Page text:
In fact, the beginning was rather very difficult, with the major problem being the lack of money. You know when one comes to Accra it isn’t easy going through the numerous challenges. In 1990, a friend of mine offered me a small room in a Nursery, which could seat only nine students. It happened that, because I had no money I saw another friend who was teaching in a Secondary School. He had some rickety chairs and benches and a typewriter, which was all I took. We went into partnership. This man was teaching in his school and all I did was to devote myself to the work. I would go and sit there the whole day, and would get no money at the end of the day. I subsequently engaged the collaboration of a friend called Mr. Ben Gegnon and we would go and sit there all day with nothing forthcoming.


In 1993, the ‘miracle’ started. I could now take 12 people in the Nursery classroom. We had the nursery class on one side and my class on the other. You could see some CD number-plated cars parked at the place (one from Guinea, from the FAO etc.). My friend thought I was using magic. When the room was full, I went to hire a video Centre, and thence moved to St Michael School, which had open rooms and hosted numerous reptiles. I only had a table as my office. Two Guinean girls came and paid up their fees but when they came the following day, they looked around and never came back again after seeing the dilapidated nature of the room.


I have had a lot of betrayals from people I have helped. Some went to set up rival schools and went on to malign me in many quarters. At Kotobabi Down, I started with a wooden structure to contain my students. (It was there I had the Award from Business Initiative Directions from Manhattan, USA). Many great persons have passed through this school. I owe all these to my students.

  1. How did you assume the position of Consul of Gabon to Ghana and what puts you ahead of other potential candidates for the post?

I was recommended by one of my students. I was very good to my students and I still am. So when the need came, he told the Ambassador that he had a father who could handle the position, encouraged me to apply for the position. And I did. I learnt that, at the Cabinet Meeting when my name was mentioned, one of the decision-makers said he was once my student and that I was capable of doing the work.


  1. The world is grappling with COVID 19 and CELPS wasn’t spared the effects of the pandemic. What lessons have you learnt as an educationist, going forward?

It has affected all sectors. I teach foreigners. Sorry, they are not foreigners. I am a Pan Africanist so I don’t see them as foreigners. I am now unemployed as a result of COVID19. We need to learn to diversify business. COVID19 has taught us to solve problems in another way.

  1. What are the future plans of CELPS?

CELPS should have been a University by now. But when you are shooting up in society, your enemies come from your own family. I have faced many challenges, but God has always raised and shielded me. My hitherto ailing condition has hindered the growth of CELPS; had it not been so, CELPS would have been a University by now; you would have seen higher buildings here.  It is, however, better late than never.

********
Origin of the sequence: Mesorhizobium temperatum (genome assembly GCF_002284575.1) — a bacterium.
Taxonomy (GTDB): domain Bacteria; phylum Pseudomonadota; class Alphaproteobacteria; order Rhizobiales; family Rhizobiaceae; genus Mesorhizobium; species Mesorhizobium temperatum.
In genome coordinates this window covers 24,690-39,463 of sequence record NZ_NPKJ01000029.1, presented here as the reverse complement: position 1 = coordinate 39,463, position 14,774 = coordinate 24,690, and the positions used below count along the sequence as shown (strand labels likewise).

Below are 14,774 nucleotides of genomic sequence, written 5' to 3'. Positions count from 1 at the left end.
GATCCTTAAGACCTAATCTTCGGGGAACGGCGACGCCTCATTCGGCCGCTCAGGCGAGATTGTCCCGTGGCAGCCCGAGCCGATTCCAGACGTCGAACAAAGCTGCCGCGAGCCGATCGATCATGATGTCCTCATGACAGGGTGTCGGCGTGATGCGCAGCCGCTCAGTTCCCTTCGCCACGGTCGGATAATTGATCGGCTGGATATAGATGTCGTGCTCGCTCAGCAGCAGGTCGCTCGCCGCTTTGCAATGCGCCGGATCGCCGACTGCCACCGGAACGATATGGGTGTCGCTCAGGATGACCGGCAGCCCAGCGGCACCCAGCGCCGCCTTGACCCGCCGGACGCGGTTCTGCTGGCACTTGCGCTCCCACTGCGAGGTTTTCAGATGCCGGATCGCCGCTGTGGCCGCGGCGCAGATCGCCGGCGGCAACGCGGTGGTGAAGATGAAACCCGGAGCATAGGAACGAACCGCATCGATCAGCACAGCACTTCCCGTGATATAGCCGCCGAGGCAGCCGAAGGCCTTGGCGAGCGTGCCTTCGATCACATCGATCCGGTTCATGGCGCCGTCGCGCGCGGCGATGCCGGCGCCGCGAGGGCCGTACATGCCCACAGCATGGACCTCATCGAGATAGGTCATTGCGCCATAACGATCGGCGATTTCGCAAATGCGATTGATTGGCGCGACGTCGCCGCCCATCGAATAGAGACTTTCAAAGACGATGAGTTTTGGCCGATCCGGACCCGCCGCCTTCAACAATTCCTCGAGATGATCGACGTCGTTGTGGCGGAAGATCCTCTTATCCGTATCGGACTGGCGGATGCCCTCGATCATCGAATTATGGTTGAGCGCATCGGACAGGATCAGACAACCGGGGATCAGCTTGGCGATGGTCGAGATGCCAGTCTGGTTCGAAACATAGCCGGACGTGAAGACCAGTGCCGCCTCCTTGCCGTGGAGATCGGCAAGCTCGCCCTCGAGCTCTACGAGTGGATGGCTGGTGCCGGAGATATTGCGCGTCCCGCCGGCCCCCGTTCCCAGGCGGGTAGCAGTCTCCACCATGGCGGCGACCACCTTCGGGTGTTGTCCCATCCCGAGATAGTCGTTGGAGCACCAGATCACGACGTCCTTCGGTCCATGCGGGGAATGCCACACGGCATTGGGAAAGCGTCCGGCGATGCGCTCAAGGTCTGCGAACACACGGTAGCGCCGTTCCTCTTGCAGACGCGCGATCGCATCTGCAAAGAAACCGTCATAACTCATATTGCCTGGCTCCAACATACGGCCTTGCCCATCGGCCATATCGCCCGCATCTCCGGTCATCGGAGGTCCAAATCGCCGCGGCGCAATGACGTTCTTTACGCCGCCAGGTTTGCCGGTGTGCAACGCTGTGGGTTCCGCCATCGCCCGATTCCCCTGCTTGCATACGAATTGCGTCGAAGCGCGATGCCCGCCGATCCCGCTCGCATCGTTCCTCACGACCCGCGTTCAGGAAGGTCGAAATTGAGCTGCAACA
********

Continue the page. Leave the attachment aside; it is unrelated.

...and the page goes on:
1. What advice do you have for Ghanaians on the study of languages, and also for the Francophone community in Ghana?

I want to meet the President (Nana Akufo Addo) and discuss with him the need for Ghanaians to learn French much more. After Kwame Nkrumah I am yet to see another visionary President. Nkrumah had a vision. He set up the Ghana Institute of Languages and introduced “Parlons Francais” on GBC Radio, so visionary was Nkrumah. Since Ghana’s Independence, we have had only two Presidents who spoke French: Hilla Liman and Nana Akufo Addo. Ghana is surrounded by French-speaking countries. I have students coming all the way from the Antilles. A time will come when you will not have any Ghanaian getting any international job because of the inability to speak French. The late Kofi Annan (past Secretary-General of the UN) was a shining example of a Ghanaian who rose to the top because he spoke French. Indeed he even spoke English with a French accent. President Kufuor started to integrate the learning of French into our curriculum but did it upside down. You start from the beginning instead of from the top. We need to learn French as children. Ministers, Professors, Top-level Civil Servants, etc., from francophone countries come here to learn English. Ghanaians are sleeping and will pay dearly for it someday. All the juicy contracts would be going to others.

7. What is your philosophy in life?

My encouragement in life is my Allah. When I want to do something, I go fasting and I succeed. Work hard and leave the results to Allah.

I want to do motivational speaking to help the youth rise up above the old men. Our time is past so we need to encourage the younger ones.